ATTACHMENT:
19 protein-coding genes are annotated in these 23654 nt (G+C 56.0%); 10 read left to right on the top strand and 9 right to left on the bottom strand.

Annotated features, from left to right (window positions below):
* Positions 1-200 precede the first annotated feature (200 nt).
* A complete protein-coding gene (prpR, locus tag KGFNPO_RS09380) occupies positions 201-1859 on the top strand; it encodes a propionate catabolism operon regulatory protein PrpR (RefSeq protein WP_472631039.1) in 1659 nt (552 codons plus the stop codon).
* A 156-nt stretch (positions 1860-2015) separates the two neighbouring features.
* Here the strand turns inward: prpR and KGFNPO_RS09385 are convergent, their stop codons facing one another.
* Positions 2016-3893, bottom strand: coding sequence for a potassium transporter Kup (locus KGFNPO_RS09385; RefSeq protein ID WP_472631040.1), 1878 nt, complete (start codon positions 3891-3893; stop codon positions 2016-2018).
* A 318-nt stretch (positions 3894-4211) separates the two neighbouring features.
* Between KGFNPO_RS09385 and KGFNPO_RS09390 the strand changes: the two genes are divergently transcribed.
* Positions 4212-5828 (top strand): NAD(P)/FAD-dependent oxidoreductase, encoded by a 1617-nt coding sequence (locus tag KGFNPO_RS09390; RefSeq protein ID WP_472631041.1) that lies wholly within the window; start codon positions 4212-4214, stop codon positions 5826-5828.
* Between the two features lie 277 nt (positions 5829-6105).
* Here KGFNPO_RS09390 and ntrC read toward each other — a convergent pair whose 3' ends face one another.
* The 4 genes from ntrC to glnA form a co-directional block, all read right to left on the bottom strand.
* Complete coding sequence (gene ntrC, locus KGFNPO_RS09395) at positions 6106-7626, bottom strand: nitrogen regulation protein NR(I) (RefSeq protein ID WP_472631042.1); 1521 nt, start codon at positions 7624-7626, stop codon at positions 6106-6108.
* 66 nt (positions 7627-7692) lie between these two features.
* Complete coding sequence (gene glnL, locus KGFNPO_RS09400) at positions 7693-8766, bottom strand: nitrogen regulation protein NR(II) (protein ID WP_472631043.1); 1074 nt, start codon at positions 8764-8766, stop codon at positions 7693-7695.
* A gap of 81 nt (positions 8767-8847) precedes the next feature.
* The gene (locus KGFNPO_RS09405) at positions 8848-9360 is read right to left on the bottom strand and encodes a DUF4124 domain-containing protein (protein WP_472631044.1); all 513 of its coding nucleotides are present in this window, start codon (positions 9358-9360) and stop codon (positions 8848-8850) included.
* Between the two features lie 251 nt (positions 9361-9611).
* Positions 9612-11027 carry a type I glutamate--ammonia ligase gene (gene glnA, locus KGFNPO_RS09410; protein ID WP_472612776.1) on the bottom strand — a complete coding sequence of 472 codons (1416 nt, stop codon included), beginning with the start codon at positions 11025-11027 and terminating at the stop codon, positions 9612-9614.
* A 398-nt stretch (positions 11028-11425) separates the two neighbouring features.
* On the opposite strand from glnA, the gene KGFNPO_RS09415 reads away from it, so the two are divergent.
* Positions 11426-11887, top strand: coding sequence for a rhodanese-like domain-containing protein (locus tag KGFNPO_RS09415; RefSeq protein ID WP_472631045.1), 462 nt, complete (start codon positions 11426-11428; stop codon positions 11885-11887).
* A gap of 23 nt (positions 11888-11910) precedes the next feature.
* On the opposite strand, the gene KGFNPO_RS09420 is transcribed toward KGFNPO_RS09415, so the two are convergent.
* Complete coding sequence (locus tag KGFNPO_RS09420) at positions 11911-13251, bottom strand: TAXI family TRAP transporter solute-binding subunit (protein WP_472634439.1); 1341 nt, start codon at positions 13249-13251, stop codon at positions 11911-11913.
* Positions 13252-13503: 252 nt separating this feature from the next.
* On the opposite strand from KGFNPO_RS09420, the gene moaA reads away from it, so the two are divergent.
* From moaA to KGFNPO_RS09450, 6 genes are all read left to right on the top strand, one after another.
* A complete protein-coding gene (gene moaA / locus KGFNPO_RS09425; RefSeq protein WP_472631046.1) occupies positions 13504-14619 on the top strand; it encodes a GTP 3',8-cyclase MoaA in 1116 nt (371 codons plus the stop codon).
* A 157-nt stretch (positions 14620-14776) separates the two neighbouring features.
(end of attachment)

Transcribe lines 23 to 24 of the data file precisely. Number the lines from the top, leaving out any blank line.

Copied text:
* Positions 11426-11887, top strand: coding sequence for a rhodanese-like domain-containing protein (locus tag KGFNPO_RS09415; RefSeq protein ID WP_472631045.1), 462 nt, complete (start codon positions 11426-11428; stop codon positions 11885-11887).
* A gap of 23 nt (positions 11888-11910) precedes the next feature.